The pandemic has revealed some uncomfortable truths about aging. Social realities have a new perspective. And financial costs are suddenly more apparent — both to those growing older and those who might become their caregivers.
The pandemic has awakened all generations to the perils of isolation for themselves as well as their parents or grandparents. But it has also raised concerns about communal senior living and how future pandemics might impact health outcomes in these settings.
The practical result is that many people have become unexpected caregivers for family or even close friends. Those good deeds — paid or unpaid — divert energy from the caregiver’s life and health and financial plans. The impact is greater than you might think, both immediately and in the years to come.
It’s a mental and financial cost most frequently born by women. A new Fidelity study on the impact of COVID-19 says: “Approximately 45% of women say they’ve taken on an even larger share of household responsibilities compared to their significant other since the onset of the pandemic (compared to 38% of men). Additionally, as the pandemic continues, nearly 4 in 10 working women (39%) are actively considering leaving the workforce or reducing their hours due to increased remote schooling, caregiving responsibilities and other unpaid labor.”
While the emotional and mental costs of caregiving are substantial, this column will focus on the financial impacts — some of which may not be apparent for years.
In our most recent podcast at FriendsTalkMoney.org, my colleagues Pam Krueger (Wealthramp.com) and Richard Eisenberg (PBS’ NextAvenue website) and I discuss the social and financial issues related to caregiving. Our podcast includes comments from one family caregiver who was forced to file for bankruptcy because of her interrupted career and the caregiving costs she assumed.
That’s not a unique case. A new study by Hero, a medication management service, found that 56% of caregivers now spend $10,000 or more annually assisting loved ones and 26% spend over $25,000. That’s enough to make a serious dent in any budget. Separately, more than half of caregivers in another survey said their new role had a damaging effect on their own personal finances.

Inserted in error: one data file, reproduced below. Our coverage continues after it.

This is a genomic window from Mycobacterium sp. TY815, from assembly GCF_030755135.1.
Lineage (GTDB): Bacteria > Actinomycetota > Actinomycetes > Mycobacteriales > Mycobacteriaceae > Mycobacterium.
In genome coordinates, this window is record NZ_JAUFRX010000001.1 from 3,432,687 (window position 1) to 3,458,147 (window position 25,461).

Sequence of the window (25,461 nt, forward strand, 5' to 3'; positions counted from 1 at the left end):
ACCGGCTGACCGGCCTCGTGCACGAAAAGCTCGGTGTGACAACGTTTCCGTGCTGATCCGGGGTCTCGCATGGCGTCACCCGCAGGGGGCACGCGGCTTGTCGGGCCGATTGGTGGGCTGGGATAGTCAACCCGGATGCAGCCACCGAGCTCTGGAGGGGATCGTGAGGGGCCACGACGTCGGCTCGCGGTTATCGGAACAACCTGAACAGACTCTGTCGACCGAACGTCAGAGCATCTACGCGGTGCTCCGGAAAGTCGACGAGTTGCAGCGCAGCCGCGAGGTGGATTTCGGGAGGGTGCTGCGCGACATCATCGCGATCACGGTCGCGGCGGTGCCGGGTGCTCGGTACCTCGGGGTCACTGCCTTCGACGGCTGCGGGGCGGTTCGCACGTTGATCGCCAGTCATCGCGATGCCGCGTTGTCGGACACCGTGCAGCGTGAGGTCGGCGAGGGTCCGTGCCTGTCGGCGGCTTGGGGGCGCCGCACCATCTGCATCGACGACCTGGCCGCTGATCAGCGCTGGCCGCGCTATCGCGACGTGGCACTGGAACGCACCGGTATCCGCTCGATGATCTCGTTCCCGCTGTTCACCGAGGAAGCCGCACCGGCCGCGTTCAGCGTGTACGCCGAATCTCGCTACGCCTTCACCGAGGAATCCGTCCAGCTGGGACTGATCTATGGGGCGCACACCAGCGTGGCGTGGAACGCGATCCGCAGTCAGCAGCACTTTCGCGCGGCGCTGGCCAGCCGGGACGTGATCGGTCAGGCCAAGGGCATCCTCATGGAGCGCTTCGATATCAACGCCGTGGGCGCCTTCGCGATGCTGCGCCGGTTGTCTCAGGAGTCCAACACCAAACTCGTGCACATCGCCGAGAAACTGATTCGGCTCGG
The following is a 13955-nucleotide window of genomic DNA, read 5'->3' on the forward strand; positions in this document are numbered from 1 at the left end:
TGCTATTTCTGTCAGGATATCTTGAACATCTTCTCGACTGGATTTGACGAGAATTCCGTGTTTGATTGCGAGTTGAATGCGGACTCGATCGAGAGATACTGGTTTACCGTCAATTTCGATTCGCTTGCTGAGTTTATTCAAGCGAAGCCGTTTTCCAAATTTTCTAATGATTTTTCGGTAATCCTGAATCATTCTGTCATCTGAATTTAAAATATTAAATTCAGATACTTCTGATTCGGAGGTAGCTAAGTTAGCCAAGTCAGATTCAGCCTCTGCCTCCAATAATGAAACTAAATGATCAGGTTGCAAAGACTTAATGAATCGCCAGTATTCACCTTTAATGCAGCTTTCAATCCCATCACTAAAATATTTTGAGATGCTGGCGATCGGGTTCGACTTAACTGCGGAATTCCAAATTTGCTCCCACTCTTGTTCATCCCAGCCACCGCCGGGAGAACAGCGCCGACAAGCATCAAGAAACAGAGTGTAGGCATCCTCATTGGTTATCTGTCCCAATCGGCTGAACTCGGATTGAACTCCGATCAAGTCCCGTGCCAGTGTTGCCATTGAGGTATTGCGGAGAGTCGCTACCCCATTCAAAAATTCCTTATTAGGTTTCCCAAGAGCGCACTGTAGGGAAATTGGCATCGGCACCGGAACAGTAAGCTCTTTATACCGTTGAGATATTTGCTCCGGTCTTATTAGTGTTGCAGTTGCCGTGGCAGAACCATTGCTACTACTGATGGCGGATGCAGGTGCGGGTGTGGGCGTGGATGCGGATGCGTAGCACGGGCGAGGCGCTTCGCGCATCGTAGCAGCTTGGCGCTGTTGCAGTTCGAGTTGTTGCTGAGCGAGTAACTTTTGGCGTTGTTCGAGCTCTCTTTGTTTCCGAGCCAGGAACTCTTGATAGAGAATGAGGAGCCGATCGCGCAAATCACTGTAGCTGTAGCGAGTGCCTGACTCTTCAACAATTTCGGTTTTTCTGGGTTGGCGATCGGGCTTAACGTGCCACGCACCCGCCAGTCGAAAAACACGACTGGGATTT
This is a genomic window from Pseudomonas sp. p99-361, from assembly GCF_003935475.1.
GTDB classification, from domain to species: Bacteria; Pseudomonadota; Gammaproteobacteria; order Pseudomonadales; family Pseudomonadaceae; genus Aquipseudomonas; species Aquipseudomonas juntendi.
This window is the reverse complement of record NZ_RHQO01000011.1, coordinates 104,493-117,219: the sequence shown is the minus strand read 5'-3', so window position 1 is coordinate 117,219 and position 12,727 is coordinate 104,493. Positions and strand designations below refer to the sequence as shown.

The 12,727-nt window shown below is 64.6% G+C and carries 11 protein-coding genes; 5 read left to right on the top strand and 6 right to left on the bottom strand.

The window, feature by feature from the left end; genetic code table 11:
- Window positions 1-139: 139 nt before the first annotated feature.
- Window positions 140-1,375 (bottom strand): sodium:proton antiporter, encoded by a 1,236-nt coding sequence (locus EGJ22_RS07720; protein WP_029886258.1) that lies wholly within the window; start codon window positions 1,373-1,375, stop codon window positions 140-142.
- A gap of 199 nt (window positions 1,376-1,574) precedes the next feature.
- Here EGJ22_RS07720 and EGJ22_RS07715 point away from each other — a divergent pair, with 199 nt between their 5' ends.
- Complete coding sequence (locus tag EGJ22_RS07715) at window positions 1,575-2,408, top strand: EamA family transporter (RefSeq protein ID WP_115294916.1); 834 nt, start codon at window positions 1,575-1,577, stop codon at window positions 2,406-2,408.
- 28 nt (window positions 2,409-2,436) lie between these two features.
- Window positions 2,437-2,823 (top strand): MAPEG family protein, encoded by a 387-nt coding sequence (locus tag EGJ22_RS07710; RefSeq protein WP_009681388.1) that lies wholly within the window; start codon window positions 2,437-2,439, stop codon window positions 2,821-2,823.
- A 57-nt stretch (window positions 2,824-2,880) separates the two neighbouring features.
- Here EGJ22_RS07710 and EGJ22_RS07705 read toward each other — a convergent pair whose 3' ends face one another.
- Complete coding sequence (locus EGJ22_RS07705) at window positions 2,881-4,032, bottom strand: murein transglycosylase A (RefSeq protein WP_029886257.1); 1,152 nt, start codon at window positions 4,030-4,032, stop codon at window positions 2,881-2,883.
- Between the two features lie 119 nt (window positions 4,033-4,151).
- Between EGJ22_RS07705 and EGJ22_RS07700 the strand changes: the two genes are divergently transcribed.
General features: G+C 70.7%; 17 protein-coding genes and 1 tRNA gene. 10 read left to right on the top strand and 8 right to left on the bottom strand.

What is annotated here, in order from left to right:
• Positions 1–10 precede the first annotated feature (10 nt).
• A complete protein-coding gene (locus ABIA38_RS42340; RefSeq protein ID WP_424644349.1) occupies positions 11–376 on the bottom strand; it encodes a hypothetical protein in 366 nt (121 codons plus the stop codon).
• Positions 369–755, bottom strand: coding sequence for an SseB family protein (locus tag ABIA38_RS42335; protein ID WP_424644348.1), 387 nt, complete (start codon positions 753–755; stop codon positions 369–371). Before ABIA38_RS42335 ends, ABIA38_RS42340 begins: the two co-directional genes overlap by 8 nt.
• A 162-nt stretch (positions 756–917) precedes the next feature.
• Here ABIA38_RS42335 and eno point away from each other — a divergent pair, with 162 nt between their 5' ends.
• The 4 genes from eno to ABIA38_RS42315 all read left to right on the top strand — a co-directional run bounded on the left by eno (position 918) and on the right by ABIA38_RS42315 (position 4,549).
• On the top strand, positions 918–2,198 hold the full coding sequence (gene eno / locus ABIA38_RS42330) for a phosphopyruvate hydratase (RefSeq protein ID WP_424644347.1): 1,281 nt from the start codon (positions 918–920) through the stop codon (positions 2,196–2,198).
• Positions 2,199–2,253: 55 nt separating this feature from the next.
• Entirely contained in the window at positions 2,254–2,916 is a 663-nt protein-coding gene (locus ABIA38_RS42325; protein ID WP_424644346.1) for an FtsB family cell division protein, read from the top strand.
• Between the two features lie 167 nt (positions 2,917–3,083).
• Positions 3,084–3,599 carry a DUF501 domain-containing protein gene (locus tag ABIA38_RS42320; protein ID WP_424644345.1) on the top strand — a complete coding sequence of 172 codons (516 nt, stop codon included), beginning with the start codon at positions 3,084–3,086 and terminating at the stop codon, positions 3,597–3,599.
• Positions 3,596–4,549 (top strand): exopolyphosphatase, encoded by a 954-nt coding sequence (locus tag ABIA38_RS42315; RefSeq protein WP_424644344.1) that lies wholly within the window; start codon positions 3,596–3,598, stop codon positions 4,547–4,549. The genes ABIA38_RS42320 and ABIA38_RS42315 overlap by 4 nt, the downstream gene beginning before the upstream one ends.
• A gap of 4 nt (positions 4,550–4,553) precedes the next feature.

Consider These Costs
—Social Security benefits: If you drop out of work to care for an aging parent, you are likely to lose valuable quarters of high-earning credits. That will impact your initial Social Security check as well as future inflation adjustments to be made on that base benefit.
—Retirement contributions: If you’re not working, you’re not contributing to your 401(k) plan at work or your IRA. It’s not just the dent in your current contributions but also the future growth of that money you will lose.
—Raises and promotions: Your employer may be understanding about a temporary leave, or part-time work, to keep your current job. But once you’re off the promotion track, your career and future earnings may be substantially derailed.
—Your own health insurance: If your medical insurance is tied to your job, leaving the workforce can be an especially costly mistake.
Clearly, many caregivers feel they don’t have a choice. The challenge may seem overwhelming, but you’re not alone. AARP.org is the place to start your search for caregiving resources. You’ll find everything from links to local resources to a community group where caregivers support each other. Experts provide ideas on topics ranging from long-distance caregiving to dealing with burnout.
One more bit of advice. It’s important to have all the information and powers you need to be successful as a caregiver. That could include updating an estate plan or getting a healthcare power of attorney. Bank accounts and credit cards must be accessible, in case a health situation worsens.
Caregiving won’t be easy, but at least you’ll be off to a good start.